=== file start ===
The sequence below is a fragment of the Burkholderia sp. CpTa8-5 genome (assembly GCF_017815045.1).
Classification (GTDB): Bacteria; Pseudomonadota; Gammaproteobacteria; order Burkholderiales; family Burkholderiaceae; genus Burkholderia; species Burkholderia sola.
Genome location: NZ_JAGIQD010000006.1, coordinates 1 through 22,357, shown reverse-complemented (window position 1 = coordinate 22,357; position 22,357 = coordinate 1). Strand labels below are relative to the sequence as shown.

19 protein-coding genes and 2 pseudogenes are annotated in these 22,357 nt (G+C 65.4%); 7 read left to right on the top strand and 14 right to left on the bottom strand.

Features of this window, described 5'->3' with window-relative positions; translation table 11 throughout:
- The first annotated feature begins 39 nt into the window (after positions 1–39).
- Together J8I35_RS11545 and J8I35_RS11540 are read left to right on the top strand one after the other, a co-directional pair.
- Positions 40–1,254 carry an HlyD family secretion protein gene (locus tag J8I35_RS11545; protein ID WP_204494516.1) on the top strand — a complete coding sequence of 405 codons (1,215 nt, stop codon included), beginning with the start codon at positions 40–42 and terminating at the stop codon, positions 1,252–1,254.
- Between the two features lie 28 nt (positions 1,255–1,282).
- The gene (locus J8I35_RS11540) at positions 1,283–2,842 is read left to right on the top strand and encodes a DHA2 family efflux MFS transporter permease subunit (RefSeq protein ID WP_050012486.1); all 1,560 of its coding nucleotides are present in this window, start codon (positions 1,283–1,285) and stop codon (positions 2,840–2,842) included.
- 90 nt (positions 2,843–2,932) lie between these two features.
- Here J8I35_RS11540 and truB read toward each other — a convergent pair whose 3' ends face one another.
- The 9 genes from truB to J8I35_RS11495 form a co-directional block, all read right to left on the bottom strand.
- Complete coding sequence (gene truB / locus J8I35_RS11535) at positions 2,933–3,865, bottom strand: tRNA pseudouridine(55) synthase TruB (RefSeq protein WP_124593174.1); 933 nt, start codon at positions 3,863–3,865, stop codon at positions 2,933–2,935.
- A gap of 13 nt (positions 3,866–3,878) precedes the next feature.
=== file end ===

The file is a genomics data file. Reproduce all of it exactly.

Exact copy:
The sequence below is a fragment of the Burkholderia sp. CpTa8-5 genome (assembly GCF_017815045.1).
Classification (GTDB): Bacteria; Pseudomonadota; Gammaproteobacteria; order Burkholderiales; family Burkholderiaceae; genus Burkholderia; species Burkholderia sola.
Genome location: NZ_JAGIQD010000006.1, coordinates 1 through 22,357, shown reverse-complemented (window position 1 = coordinate 22,357; position 22,357 = coordinate 1). Strand labels below are relative to the sequence as shown.

19 protein-coding genes and 2 pseudogenes are annotated in these 22,357 nt (G+C 65.4%); 7 read left to right on the top strand and 14 right to left on the bottom strand.

Features of this window, described 5'->3' with window-relative positions; translation table 11 throughout:
- The first annotated feature begins 39 nt into the window (after positions 1–39).
- Together J8I35_RS11545 and J8I35_RS11540 are read left to right on the top strand one after the other, a co-directional pair.
- Positions 40–1,254 carry an HlyD family secretion protein gene (locus tag J8I35_RS11545; protein ID WP_204494516.1) on the top strand — a complete coding sequence of 405 codons (1,215 nt, stop codon included), beginning with the start codon at positions 40–42 and terminating at the stop codon, positions 1,252–1,254.
- Between the two features lie 28 nt (positions 1,255–1,282).
- The gene (locus J8I35_RS11540) at positions 1,283–2,842 is read left to right on the top strand and encodes a DHA2 family efflux MFS transporter permease subunit (RefSeq protein ID WP_050012486.1); all 1,560 of its coding nucleotides are present in this window, start codon (positions 1,283–1,285) and stop codon (positions 2,840–2,842) included.
- 90 nt (positions 2,843–2,932) lie between these two features.
- Here J8I35_RS11540 and truB read toward each other — a convergent pair whose 3' ends face one another.
- The 9 genes from truB to J8I35_RS11495 form a co-directional block, all read right to left on the bottom strand.
- Complete coding sequence (gene truB / locus J8I35_RS11535) at positions 2,933–3,865, bottom strand: tRNA pseudouridine(55) synthase TruB (RefSeq protein WP_124593174.1); 933 nt, start codon at positions 3,863–3,865, stop codon at positions 2,933–2,935.
- A gap of 13 nt (positions 3,866–3,878) precedes the next feature.